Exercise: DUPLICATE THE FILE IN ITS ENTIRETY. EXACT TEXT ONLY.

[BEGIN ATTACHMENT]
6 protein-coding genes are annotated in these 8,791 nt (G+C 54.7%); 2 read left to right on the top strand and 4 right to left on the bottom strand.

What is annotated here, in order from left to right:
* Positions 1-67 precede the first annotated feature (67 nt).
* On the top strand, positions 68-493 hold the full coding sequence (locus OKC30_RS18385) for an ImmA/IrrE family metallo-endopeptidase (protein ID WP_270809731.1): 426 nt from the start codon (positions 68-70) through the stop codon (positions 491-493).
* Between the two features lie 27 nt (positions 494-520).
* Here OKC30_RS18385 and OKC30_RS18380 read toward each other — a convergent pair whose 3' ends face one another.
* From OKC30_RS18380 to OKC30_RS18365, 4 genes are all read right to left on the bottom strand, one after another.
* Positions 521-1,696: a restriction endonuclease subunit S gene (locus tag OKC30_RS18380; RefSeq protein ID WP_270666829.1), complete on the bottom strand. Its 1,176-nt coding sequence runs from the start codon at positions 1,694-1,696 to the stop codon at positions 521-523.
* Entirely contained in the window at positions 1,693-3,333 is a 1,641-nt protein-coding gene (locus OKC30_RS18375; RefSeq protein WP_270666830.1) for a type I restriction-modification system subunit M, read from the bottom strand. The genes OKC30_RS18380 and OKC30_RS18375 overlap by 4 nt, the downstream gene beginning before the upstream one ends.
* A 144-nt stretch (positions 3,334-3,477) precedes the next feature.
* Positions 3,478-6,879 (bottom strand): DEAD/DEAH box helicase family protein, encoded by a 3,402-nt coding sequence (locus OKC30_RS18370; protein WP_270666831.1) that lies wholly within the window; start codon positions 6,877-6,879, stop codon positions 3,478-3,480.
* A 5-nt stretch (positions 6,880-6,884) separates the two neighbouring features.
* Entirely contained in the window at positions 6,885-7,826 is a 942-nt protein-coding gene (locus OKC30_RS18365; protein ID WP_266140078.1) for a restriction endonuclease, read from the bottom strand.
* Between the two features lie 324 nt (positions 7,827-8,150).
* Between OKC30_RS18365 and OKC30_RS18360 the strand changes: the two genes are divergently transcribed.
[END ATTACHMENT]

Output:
6 protein-coding genes are annotated in these 8,791 nt (G+C 54.7%); 2 read left to right on the top strand and 4 right to left on the bottom strand.

What is annotated here, in order from left to right:
* Positions 1-67 precede the first annotated feature (67 nt).
* On the top strand, positions 68-493 hold the full coding sequence (locus OKC30_RS18385) for an ImmA/IrrE family metallo-endopeptidase (protein ID WP_270809731.1): 426 nt from the start codon (positions 68-70) through the stop codon (positions 491-493).
* Between the two features lie 27 nt (positions 494-520).
* Here OKC30_RS18385 and OKC30_RS18380 read toward each other — a convergent pair whose 3' ends face one another.
* From OKC30_RS18380 to OKC30_RS18365, 4 genes are all read right to left on the bottom strand, one after another.
* Positions 521-1,696: a restriction endonuclease subunit S gene (locus tag OKC30_RS18380; RefSeq protein ID WP_270666829.1), complete on the bottom strand. Its 1,176-nt coding sequence runs from the start codon at positions 1,694-1,696 to the stop codon at positions 521-523.
* Entirely contained in the window at positions 1,693-3,333 is a 1,641-nt protein-coding gene (locus OKC30_RS18375; RefSeq protein WP_270666830.1) for a type I restriction-modification system subunit M, read from the bottom strand. The genes OKC30_RS18380 and OKC30_RS18375 overlap by 4 nt, the downstream gene beginning before the upstream one ends.
* A 144-nt stretch (positions 3,334-3,477) precedes the next feature.
* Positions 3,478-6,879 (bottom strand): DEAD/DEAH box helicase family protein, encoded by a 3,402-nt coding sequence (locus OKC30_RS18370; protein WP_270666831.1) that lies wholly within the window; start codon positions 6,877-6,879, stop codon positions 3,478-3,480.
* A 5-nt stretch (positions 6,880-6,884) separates the two neighbouring features.
* Entirely contained in the window at positions 6,885-7,826 is a 942-nt protein-coding gene (locus OKC30_RS18365; protein ID WP_266140078.1) for a restriction endonuclease, read from the bottom strand.
* Between the two features lie 324 nt (positions 7,827-8,150).
* Between OKC30_RS18365 and OKC30_RS18360 the strand changes: the two genes are divergently transcribed.